Residents of Kuramo
The recent ocean surge and the quit order by the Lagos State Government to residents of Kuramo Beach may have truncated the party at one of Lagos’ erstwhile hottest fun spots, but Nseobong Okon-Ekong reports that the party has simply moved next door
Things are not what they used to be at the Kuramo Beach at Victoria Island, Lagos. For so long, the leisure spot progressed from existing in the shadow of its more popular cousin, the Victoria Beach, better known as Bar Beach to start a life its own. Soon, it would be miles head of the Bar Beach in fame and notoriety. The reference was to Kuramo when mayhem, crime and debauchery were in the air. Kuramo was believed in many quarters to be the modern day Sodom and Gomorrah, accommodating all kinds of vices and persons of easy virtue.
For whatever it was worth, the party at Kuramo Beach was brought to an abrupt and teary end recently, as the Atlantic Ocean crept in stealthily like a thief in the night. The raging ocean waters had cut through the patch of sand separating it from the Kuramo Lake. Following this tragedy, the Lagos State Government ordered an evacuation of the residents.
Residents of the commune were ill-prepared for the ocean surge, although a couple of them were still awake as is often the case with Kuramo which never goes to sleep, it was about 2 a.m. The majority of them were, however, asleep.
This reporter was at Kuramo in the early hours of Thursday, August 24. It is a new day at the once thriving leisure spot. An armoured personnel carrier stood guard where the entrance gate used to be. Before the ocean sacked the commune, fun-seekers were required to pay between N200 and N500 to access the place.
Rafiu Usman, who ran a small bar and fish barbecue spot at Kuramo, has since relocated to the Bar Beach, like several of colleagues. He is unbowed by the raging Atlantic and the insistence of the Lagos State Government to control human activities in the vicinity.
At the time of my visit, while all was quite at the Kuramo end of the beach, the party has simply shifted to the Bar Beach. However, not every former resident of Kuramo has decided to two Rafiu’s path. A good number of them have taken the twin warnings from the ocean and the government as a command to seek their fortune elsewhere.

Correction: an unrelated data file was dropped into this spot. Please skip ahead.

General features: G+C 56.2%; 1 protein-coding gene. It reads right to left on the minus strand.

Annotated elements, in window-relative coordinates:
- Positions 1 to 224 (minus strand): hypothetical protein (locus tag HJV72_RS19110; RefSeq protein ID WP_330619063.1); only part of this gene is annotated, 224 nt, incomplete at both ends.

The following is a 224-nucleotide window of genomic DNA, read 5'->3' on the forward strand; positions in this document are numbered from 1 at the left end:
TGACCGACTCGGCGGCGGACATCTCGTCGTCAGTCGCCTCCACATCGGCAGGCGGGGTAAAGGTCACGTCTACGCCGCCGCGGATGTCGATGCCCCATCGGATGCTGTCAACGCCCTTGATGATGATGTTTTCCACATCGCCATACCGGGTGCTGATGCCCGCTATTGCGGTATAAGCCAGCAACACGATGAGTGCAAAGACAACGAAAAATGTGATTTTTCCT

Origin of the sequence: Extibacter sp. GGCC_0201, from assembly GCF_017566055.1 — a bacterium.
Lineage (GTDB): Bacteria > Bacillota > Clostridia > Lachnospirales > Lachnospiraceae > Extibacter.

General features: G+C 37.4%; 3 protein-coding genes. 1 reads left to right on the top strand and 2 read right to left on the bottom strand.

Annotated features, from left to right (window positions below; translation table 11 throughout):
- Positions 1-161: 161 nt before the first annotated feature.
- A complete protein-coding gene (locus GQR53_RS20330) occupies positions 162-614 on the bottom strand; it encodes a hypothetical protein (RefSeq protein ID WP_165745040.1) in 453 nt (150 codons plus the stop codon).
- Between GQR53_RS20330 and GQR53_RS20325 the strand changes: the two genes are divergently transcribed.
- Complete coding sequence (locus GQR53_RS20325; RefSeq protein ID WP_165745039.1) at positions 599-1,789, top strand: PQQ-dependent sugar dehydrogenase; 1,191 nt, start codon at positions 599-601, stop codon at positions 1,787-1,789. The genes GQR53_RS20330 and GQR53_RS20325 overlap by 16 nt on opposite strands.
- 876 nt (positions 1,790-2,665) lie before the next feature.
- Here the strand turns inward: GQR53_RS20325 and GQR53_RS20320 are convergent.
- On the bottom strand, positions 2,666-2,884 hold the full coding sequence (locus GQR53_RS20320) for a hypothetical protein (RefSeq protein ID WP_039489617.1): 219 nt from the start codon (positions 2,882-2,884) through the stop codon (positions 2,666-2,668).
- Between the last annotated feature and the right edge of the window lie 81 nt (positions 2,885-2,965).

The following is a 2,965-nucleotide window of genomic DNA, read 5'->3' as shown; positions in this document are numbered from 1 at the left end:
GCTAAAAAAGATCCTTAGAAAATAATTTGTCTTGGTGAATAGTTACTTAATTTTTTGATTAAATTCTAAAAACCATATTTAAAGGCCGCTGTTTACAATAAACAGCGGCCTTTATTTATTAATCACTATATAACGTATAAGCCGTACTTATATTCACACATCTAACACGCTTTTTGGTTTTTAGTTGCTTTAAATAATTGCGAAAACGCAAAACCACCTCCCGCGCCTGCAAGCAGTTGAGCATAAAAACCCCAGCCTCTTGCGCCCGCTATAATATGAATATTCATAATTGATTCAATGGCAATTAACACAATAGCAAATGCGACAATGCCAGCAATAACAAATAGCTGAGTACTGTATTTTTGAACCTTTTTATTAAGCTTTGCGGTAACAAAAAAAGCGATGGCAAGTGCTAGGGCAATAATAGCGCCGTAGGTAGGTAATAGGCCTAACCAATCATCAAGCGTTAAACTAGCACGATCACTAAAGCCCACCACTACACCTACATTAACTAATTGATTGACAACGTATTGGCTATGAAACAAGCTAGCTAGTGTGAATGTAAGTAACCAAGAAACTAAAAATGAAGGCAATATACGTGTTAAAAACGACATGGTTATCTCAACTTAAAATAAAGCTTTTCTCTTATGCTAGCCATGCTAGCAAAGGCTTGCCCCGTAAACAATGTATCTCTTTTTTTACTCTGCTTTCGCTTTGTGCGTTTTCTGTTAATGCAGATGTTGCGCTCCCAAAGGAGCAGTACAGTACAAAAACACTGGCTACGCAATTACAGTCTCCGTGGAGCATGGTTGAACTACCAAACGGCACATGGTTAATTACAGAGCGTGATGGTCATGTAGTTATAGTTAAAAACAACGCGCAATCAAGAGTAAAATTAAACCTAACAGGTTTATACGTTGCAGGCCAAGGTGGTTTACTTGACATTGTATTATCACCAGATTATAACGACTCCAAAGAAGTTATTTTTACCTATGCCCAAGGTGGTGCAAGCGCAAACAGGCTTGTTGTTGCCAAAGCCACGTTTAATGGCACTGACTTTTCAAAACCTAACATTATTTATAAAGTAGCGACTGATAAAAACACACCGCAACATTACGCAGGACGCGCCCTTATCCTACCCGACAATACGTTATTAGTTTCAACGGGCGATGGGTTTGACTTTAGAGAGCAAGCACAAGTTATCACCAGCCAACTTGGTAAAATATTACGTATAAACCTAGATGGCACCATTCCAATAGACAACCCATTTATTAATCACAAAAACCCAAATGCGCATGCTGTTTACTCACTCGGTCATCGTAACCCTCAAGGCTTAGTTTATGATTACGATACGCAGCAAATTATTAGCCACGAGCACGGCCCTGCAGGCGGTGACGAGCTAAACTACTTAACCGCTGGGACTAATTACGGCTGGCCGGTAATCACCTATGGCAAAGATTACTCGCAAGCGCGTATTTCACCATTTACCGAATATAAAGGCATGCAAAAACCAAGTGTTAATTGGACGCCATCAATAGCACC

This much was disclosed by Prince Kayode Aminu Akinbami, who used to live with his wife and two children at Kuramo. He has sent his wife and children ahead to his hometown in Ibadan. His days in Lagos are numbered. Akinbami, who calls himself Prince of the Coast, took up residence at Kuramo over 20 years ago after he lost his job as a sailor.
Speaking in impeccable English language, the Prince of the Coast said it may not have been rosy, but he was able to make ends meet by running a bar and providing “cabins” for overnight stay at N1000 per night. Now that his means of livelihood has been truncated, he is looking for a means to buy a vehicle with which he intends to ply the roads as a taxi driver.
Akinbami is not happy with his colleagues who failed to stop their trade in honour of the dead. Visibly pained, he lamented the loss of lives. “These were people that we lived and played; parents and their children. I knew all of them. The least we could have done for them was to close shop for one day, but I was surprised that people could not be persuaded to show such gesture.”
He was no less disappointed by the Lagos State Government. Comparing the Kuramo tragedy with the shooting in Colorado, USA, Akinbami recalled how the American President left everything he was doing to visit the bereaved. “What do we get here? Even if the President could not come, what about the governor of Lagos State?” he queried. “They only sent law enforcement agents to kick us out. It means that there is little value for human life in Nigeria. But when it comes to election time, they know that the votes in Eit-Osa and Alimosho local government areas matter.”
He was, however, grateful that the calamity did knock on their doors a few months back. He said the number of the dead would have been alarming. “The chairman of the local government visited us some time ago and ordered some shacks that were considered unfit for human habitation be demolished. This led to the evacuation of a lot of people from Kuramo. Otherwise, the recent ocean surge would have been a national mourning.”
The likes of Rafiu do not think their customers would have any difficulties in locating his new trading port at the Bar Beach area opposite the Tiamiyu Savage Street, off Ahmadu Bello Way. His only worry is that some of his clients loved the hide-away ambience that Kuramo offered. “Since it was tucked into the farthest end of the Bar Beach people who loved to enjoy themselves away from public glare preferred the Kuramo.”
The area boys are still in charge; locating a parking spot for your car and getting a fee for watching over it while you indulge. The taxi drivers are still alert, ready to take you to your destination. The sound of music was blaring from loud speakers competing for attention with the roar of the ocean waters. Revellers, who cared to dance, were up and moving to the beat. A couple of Aladura adherents were dancing to music of a different kind.
From the look of things, the Kuramo party has not totally ground to a halt. It has moved base to the Bar Beach, albeit in a moderated shape, as the new location is too much in the open to accommodate the social excesses that were carried on with reckless at the Kuramo.